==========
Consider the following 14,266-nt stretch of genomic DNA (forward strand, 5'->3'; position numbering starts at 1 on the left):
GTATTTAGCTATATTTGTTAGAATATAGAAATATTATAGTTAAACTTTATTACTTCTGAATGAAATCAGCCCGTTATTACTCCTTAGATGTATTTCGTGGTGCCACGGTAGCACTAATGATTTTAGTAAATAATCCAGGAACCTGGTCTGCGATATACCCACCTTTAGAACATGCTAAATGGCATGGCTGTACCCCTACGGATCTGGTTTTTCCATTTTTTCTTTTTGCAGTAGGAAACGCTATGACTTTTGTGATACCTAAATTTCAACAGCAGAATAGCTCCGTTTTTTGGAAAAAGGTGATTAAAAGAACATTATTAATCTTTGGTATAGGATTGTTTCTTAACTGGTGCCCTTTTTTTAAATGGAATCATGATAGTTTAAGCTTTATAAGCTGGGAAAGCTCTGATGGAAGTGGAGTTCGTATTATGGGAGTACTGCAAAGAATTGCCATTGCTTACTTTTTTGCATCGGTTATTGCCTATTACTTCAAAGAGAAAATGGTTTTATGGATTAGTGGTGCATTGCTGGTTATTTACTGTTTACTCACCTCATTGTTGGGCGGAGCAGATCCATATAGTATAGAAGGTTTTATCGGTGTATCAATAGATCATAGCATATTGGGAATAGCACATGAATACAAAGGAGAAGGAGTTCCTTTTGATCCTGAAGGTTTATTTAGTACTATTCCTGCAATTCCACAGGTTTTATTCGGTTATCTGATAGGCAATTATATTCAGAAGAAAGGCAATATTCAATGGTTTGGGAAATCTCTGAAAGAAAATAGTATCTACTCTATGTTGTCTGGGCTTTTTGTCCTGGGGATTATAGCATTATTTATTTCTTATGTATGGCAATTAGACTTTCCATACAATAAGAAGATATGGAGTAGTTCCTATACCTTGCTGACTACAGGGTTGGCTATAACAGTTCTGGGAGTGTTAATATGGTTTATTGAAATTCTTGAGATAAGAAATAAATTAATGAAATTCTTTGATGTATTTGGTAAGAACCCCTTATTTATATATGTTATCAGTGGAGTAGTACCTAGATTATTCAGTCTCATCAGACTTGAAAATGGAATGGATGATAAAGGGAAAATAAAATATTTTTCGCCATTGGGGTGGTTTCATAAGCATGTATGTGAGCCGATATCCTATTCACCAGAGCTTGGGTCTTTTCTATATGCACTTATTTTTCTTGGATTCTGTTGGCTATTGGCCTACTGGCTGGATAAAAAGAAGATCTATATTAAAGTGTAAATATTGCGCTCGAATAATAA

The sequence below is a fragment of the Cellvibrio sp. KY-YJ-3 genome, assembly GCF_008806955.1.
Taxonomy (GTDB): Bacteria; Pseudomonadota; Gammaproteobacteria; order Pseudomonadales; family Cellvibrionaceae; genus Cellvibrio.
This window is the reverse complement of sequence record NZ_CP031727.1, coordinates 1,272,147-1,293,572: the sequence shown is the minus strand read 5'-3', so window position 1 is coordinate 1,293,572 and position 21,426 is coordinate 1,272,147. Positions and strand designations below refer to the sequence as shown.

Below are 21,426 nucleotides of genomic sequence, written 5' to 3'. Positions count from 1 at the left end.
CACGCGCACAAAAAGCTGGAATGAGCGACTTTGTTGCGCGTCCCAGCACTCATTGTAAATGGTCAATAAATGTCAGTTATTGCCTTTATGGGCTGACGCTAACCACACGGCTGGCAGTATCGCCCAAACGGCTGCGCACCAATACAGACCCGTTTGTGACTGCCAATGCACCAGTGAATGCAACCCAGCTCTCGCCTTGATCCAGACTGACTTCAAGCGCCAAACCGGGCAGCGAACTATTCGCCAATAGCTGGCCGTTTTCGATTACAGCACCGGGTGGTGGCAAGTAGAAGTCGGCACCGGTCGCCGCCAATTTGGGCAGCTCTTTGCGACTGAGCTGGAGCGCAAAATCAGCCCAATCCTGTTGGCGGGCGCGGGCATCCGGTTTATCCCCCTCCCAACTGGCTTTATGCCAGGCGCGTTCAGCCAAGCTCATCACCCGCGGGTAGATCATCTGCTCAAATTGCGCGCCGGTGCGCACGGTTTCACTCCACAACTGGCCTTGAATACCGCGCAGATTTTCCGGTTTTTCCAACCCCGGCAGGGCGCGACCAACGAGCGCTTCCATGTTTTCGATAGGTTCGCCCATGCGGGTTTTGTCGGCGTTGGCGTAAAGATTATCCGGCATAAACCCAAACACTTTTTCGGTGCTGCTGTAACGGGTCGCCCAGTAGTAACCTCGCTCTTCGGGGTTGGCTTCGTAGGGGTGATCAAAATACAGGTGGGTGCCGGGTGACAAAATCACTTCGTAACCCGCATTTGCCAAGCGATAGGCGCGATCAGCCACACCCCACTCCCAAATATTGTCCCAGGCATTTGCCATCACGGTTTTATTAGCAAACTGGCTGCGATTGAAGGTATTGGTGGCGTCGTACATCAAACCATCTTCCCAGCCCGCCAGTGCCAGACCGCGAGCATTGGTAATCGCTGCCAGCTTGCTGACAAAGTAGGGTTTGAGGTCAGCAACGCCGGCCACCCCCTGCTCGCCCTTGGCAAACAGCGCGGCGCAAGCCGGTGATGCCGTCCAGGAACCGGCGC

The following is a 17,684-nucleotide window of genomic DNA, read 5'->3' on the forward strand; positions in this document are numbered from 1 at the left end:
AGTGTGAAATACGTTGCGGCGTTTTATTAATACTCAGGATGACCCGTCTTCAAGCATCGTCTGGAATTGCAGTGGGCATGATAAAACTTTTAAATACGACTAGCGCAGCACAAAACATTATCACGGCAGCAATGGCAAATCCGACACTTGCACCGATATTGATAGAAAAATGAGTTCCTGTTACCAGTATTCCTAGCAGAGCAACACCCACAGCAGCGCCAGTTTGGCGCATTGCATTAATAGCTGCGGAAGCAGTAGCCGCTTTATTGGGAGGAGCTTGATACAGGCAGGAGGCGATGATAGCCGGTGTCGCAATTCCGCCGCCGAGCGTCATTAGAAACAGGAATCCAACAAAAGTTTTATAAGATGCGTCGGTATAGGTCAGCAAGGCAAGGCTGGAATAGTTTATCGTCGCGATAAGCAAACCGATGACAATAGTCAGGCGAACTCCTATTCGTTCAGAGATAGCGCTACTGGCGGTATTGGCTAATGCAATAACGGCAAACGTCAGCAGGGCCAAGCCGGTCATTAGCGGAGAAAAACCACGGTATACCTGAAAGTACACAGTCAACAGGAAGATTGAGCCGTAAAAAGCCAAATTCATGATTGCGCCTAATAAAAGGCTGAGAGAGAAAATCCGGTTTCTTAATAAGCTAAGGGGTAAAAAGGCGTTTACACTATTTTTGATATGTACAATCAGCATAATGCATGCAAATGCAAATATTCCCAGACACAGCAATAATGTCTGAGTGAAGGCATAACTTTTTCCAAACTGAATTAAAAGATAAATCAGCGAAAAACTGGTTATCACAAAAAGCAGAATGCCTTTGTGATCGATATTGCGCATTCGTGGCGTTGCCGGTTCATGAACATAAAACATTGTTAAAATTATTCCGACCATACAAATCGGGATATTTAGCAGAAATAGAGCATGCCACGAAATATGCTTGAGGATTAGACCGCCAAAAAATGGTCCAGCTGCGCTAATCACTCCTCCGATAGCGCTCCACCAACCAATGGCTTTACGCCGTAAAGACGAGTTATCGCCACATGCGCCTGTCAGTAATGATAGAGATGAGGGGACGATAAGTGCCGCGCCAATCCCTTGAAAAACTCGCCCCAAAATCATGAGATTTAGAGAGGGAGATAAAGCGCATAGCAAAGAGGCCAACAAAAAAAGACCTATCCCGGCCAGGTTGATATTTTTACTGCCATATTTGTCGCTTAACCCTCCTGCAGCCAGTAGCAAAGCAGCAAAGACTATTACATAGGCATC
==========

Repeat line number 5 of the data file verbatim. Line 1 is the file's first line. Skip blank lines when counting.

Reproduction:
This window is the reverse complement of sequence record NZ_CP031727.1, coordinates 1,272,147-1,293,572: the sequence shown is the minus strand read 5'-3', so window position 1 is coordinate 1,293,572 and position 21,426 is coordinate 1,272,147. Positions and strand designations below refer to the sequence as shown.